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Clarifications on Calvinism

by Cowboy Bob Sorensen

This is a clarification of some remarks I've made about Calvinism and Reformed theology. Some of those may prompt people to think that I'm an enemy of Calvinism. Not hardly! So, if you're an angry Arminian (read closely, I'm not talking about Armenians), don't be looking to recruit me in a crusade against Calvinism — I get good teachings from both camps.

There are Calvinists who are arrogant, and meaner than a sack full of rattlesnakes, acting like Mormons who are trying to convert Christians from Arminianism or something else to the "doctrines of grace". I don't cotton to being told I'm an immature Christian ("Once you grow in the faith, you'll understand") or even that I'm unsaved because I don't accept all of their views. Someone who acts like that is full of pride, despite the false modesty of saying that "the elect were chosen by God before the foundations of the world". For having no choice in the matter, some are amazingly un-humble — which makes as much sense in me taking pride in winning my division ("display class" thematic) of a stamp collector's exhibition, of which I had the only entry. Hooray for me! (As the crowd yawns.)


Some things I've said in the past may make people think I'm an enemy of Calvinism. No, I'm not an enemy, but refuse the label of Calvinist or Arminian.

Remarks like those above can get me into trouble, what with people putting words in my mouth, reading too quickly, and the like. Fact is, there are Reformed doctrines that I fully agree with.

One is perseverance of the saints (or the somewhat derogatory "once saved, always saved"). That doctrine is misunderstood by its detractors, but I can make a reasonable case for it. This belief is contrary to traditional Arminianism, but briefly, if you cannot obtain salvation by your own efforts, you cannot keep it that way, either. Or was the sacrifice of Jesus on the cross insufficient after all (Heb. 10:10-14, 2 Cor. 5:21, Rom. 4:1-8)? A doctrine saying that you can commit a sin just before you die and end up in Hell is unscriptural, and disgusts me. God did not give us a spirit of fear, but security and peace.

Another doctrine that Calvinists and Arminians agree on, and I join in, is often called total depravity. No, it doesn't mean that nobody can do good things (Matt. 7:9-10). Rather, it says that sin taints every part of us, including our thinking. People can have a measure of "goodness", but do not meets God's standard. Anti-theists and anti-creationists believe they are doing "good" by persecuting Christians and creationists, but their thinking is corrupted, and they are actually doing evil. We have all sinned (Rom. 3:23, 6:23) and need God's mercy (Eph 2:8-9).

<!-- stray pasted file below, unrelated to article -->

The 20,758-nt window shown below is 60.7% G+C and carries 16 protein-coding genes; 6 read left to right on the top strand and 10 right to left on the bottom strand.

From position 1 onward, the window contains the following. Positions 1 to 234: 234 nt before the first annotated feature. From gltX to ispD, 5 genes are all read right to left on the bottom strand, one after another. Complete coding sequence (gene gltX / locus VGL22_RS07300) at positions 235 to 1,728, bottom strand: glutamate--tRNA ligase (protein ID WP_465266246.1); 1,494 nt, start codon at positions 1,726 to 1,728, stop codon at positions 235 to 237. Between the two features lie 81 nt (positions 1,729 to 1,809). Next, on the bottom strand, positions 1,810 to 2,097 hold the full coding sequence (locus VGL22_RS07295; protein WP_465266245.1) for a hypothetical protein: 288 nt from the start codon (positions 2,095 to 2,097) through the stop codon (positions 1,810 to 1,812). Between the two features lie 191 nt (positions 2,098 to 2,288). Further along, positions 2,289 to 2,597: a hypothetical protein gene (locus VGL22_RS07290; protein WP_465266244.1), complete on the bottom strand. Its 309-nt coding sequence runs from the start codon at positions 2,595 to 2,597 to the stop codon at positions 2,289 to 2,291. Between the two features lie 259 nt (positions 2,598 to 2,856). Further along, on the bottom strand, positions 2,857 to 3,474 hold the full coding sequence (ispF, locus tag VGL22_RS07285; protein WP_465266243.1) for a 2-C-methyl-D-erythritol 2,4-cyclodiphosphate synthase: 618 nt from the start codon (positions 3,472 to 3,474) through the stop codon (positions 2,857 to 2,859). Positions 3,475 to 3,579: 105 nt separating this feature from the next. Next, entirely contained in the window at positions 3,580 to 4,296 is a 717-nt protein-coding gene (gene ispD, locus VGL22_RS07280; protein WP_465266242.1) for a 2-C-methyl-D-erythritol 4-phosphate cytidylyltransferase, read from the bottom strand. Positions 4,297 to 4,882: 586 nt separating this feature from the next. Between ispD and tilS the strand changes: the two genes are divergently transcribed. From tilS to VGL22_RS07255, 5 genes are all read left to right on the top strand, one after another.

When I study on it a spell, it seems that the foundation of Calvinism is the doctrine of election. Now, I cannot debate the subject effectively, and freely admit that there are some support verses that I can't fully deal with. However, there are verses that also seem to indicate that Christ died for all, not just the ones he chose ahead of time that would be saved. When those are pointed out to Calvinists, they give a kind of answer that indicates that the plain reading of the inerrant Word is unclear, and they have the right understanding, so they have to explain it to you. The first two doctrines that I discussed above can be defended without the doctrine of election, but it seems to me that if Calvinism loses that doctrine, the others collapse.

Calvinists seem to have a high regard for Scripture) which surprises me when people like Dr. R.C. Sproul vacillate on Genesis). I've encountered Arminians who not only have a low view of Scripture, but are willing to introduce heresies (theistic evolutionists use a form of the Pelagian heresy). So, I am convinced that neither camp is completely right, but both have truth in some of their views. Also, there are people that I believe will accept doctrines or beliefs because someone they admire accepts them (a kind of genetic fallacy). Whatever teaching or doctrine is presented, compare it with Scripture, keep it in context, and don't reject a fellow Christian who does not happen to hold to your favorite views on these matters.



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